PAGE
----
Many Addiction Professionals Object to Extended Use of Suboxone

Suboxone has become one more tool in the arsenal of fighting addiction to opiate drugs such as OxyContin and Vicodin. A recent story in the Sun Sentinal reported that South Florida residents take an astonishing 70 percent of all oxycodone pills used in the United States.

The article cites a warning from Dr. Steven Scanlan, a psychiatrist certified in addiction medicine, who runs an outpatient clinic in Boca Raton, Florida. Scanlan believes suboxone is being improperly prescribed for too long a period by doctors in the area. In than they should. Scanlan’s business partner, David Remland, equates it to “selling suboxone to their patients.” They say some doctors are selling it for as much as $10 for a single suboxone pill.

Both Scanlan and Remland are recovering addicts. They believe suboxone should only be used as a detox medication; the ultimate goal is true freedom from addiction.

Remland’s philosophy is that if you don’t want to get off pain kills, don’t come to his clinic.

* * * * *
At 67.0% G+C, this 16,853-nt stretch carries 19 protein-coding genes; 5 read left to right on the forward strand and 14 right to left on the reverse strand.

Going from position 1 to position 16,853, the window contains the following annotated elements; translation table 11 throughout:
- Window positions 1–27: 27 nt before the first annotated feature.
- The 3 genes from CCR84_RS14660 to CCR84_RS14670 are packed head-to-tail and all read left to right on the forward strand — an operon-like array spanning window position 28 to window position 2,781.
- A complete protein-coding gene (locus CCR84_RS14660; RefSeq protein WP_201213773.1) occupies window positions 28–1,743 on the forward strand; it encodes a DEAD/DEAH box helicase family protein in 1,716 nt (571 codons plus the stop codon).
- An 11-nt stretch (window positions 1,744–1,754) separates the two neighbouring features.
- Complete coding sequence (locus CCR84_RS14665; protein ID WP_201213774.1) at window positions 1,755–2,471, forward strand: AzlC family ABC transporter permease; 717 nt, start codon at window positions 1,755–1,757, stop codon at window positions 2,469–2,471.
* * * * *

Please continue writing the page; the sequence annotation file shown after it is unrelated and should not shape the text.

Many people in the recovery community and clinical professionals are becoming alarmed at the number of doctors who are prescribing suboxone as a maintenance medication, not giving the addict the opportunity to be sober and drug-free. They voice concerns that Big Pharma has too big a stake in the game – and ultimately benefits by long-term maintenance with suboxone vs. using the drug in the short-term to get over the initial withdrawal symptoms that come with detox from opiates.

Earl Hightower, who has done addiction interventions for over 20 years, believes the use of suboxone and other replacement therapies for extended periods of time robs people of the opportunity to live a full life.

One addiction specialist says, “You are just subsituting one drug for another, one that simply moves profits from illegal drug traffickers to pharmaceutical companies. What a great bargain for the pharmaceutical industry – an addicted customer is a customer for life.”

The more reputable treatment programs, including residential drug rehabs, opt to use suboxone only as a detox medication and work to wean the client from this substitute drug during treatment.